The nationalization of Fannie Mae and Freddie Mac shows that the U.S. is "more communist than China right now" but its brand of socialism is meant only for the rich, investor Jim Rogers, CEO of Rogers Holdings, told CNBC Europe on Monday.
"America is more communist than China is right now. You can see that this is welfare of the rich, it is socialism for the rich… it's just bailing out financial institutions," Rogers said.
Stock markets jumped after the U.S. government's decision to launch what could be its biggest federal bailout ever, in a bid to support the housing market and ward off more global financial market turbulence.
But Rogers said in the long term the move spelled trouble.
"This is madness, this is insanity, they have more than doubled the American national debt in one weekend for a bunch of crooks and incompetents. I'm not quite sure why I or anybody else should be paying for this," Rogers told "Squawk Box Europe."
European stocks soared on Monday, led by banks. UBS was up 11 percent, BNP Paribas up 8 percent, Credit Agricole up 11.1 percent and HBOS up 13.8 percent.
"You certainly gonna see a huge jump in any financial institutions which owned a lot of Fannie or Freddie … because they don't have to worry about going bankrupt all of a sudden," Rogers said. (Watch the video on the left for the full interview)
"Bank stocks around the world are going through the roof, that's 'cause they've all been bailed out. You don't see the homeowners in Kansas going through the roof 'cause they're not being bailed out," he added.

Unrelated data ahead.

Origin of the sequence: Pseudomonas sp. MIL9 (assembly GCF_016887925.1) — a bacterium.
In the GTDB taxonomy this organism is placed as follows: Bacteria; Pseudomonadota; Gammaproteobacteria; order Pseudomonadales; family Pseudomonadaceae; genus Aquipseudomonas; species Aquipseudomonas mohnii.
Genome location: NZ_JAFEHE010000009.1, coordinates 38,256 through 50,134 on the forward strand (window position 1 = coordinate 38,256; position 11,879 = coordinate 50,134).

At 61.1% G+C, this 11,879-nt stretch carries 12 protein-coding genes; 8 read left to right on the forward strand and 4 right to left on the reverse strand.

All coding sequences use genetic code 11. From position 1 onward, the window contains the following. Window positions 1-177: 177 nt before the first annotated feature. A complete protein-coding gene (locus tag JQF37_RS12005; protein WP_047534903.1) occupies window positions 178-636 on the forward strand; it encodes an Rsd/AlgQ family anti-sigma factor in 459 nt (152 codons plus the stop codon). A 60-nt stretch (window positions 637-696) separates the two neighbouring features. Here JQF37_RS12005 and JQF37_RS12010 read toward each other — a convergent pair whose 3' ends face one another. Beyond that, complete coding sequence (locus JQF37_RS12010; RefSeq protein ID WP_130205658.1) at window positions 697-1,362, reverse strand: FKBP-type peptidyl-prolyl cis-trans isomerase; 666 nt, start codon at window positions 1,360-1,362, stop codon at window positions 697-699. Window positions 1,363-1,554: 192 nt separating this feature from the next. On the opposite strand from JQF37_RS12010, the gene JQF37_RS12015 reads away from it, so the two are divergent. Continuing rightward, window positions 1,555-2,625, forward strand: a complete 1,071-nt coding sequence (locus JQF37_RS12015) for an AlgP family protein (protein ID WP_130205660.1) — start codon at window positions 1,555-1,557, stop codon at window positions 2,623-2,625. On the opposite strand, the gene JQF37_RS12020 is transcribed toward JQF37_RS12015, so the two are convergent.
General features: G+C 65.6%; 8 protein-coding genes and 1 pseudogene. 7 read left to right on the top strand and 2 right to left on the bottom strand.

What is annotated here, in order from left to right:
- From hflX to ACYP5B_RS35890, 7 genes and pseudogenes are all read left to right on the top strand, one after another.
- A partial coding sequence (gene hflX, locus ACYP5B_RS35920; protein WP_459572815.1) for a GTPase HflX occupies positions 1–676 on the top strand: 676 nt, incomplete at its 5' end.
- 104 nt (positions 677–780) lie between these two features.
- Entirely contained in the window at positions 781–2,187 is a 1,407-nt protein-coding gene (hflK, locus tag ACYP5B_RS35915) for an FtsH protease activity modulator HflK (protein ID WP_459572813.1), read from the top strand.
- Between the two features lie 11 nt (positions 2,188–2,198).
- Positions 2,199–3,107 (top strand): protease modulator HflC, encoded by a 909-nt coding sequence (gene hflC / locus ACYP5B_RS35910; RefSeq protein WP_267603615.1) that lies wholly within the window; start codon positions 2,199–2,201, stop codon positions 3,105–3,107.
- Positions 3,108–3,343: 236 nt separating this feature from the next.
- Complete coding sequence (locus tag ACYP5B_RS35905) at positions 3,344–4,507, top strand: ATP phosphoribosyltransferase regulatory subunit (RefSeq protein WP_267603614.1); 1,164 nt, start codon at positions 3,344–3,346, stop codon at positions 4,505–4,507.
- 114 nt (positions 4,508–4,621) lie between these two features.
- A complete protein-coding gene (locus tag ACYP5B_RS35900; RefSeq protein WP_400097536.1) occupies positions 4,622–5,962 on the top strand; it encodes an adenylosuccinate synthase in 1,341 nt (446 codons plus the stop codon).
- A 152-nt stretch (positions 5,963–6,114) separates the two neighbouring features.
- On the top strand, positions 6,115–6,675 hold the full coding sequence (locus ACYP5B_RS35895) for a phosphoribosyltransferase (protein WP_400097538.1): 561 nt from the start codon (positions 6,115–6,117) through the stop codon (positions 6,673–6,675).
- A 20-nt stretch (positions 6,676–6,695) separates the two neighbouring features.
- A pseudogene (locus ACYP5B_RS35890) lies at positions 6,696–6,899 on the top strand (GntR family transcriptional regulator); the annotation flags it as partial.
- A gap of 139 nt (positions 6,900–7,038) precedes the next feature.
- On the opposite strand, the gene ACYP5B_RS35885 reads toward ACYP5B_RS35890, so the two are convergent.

"A Huge Mess"
However, despite the rally in Asian and European markets, the decision to take over Fannie and Freddie is likely to cause more volatility and needs careful consideration by investors, according to Rogers.
It's rarely good to jump in a moving bus and right now you got a lot of buses moving. I might short some more investment banks in the US, depending on how they rally over the next week, but other than that, I'll just sit and watch," he said.
Rogers, who is short on U.S. bonds, said these are likely to fall while commodities may rally. The two government-sponsored enterprises don't have good loans on their books, because "everybody else took the good stuff and dumped the bad stuff onto Fannie and Freddie," he said.
From 2010, Fannie and Freddie will have to shrink their portfolios by 10 percent a year until they reach $250 billion, to reduce the risk to the taxpayer, according to the Treasury plan. But this may put additional pressure on the housing market, Rogers said.
"That's going to also ensure that house prices continue to go down. It's going to be harder and harder to get a mortgage."
Investors should not pin their hopes on this year's presidential election for a solution to the problems, as none of the candidates is likely to find one, Rogers said.
"This is a big huge mess and neither one of them has a clue what to do next year. It's going to be a mess."